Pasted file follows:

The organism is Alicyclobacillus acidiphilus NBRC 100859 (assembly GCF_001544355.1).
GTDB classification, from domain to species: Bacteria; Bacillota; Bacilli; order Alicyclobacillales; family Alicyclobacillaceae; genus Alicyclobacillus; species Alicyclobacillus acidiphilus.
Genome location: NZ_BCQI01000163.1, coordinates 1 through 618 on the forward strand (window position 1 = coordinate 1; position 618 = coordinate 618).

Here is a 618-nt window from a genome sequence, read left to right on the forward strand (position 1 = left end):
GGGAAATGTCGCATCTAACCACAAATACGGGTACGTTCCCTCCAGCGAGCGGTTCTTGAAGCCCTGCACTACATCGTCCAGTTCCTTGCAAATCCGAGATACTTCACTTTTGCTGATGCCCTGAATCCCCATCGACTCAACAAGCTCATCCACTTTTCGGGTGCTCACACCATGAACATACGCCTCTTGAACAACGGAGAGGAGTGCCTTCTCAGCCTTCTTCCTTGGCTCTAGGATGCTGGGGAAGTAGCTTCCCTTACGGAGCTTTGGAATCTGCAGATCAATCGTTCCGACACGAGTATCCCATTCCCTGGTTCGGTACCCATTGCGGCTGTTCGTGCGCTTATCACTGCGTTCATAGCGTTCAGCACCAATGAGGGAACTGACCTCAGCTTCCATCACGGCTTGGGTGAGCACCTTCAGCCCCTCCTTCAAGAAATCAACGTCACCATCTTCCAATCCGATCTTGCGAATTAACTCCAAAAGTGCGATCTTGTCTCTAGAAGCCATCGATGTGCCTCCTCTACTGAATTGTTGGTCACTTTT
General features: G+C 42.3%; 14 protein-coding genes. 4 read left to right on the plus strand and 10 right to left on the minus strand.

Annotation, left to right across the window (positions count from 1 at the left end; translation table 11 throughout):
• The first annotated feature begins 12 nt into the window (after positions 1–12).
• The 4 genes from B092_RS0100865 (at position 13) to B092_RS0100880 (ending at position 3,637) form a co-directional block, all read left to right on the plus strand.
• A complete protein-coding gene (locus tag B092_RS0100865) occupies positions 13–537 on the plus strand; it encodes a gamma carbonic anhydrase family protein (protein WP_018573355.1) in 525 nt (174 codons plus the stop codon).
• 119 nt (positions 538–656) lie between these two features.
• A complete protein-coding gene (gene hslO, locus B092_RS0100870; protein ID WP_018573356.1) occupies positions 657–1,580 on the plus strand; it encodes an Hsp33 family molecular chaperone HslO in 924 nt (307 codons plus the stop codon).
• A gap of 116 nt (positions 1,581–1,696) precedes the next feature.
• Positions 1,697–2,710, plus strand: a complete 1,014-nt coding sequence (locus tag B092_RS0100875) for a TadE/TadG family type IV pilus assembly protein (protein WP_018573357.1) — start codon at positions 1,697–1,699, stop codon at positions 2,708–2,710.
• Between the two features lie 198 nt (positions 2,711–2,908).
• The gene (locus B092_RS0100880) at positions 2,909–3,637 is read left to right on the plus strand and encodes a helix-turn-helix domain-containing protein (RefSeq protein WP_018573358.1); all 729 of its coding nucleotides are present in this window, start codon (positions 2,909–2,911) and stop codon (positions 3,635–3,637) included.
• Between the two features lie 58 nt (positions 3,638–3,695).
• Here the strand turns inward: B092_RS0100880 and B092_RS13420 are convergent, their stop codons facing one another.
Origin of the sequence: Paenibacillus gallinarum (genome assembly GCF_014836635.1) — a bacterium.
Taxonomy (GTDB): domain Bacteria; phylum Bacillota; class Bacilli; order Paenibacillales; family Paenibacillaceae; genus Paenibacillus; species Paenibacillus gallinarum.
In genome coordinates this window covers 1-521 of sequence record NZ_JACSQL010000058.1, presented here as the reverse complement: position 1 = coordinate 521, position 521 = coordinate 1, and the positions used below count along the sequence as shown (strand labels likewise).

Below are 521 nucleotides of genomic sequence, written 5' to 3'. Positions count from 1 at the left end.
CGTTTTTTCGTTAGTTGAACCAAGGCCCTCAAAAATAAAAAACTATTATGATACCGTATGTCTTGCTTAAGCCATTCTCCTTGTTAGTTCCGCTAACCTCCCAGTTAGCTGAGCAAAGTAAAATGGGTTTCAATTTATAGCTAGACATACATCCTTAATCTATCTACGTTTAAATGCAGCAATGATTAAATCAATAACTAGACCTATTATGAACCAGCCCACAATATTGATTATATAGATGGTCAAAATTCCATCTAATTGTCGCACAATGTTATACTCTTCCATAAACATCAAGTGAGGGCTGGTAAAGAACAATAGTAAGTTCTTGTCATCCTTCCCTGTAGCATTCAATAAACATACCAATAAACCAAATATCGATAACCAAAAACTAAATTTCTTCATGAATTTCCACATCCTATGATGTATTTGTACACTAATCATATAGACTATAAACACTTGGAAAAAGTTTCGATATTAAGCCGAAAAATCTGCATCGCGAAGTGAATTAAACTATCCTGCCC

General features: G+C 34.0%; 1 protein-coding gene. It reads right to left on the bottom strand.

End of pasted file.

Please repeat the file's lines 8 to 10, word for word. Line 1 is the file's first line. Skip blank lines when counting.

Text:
• The first annotated feature begins 12 nt into the window (after positions 1–12).
• The 4 genes from B092_RS0100865 (at position 13) to B092_RS0100880 (ending at position 3,637) form a co-directional block, all read left to right on the plus strand.
• A complete protein-coding gene (locus tag B092_RS0100865) occupies positions 13–537 on the plus strand; it encodes a gamma carbonic anhydrase family protein (protein WP_018573355.1) in 525 nt (174 codons plus the stop codon).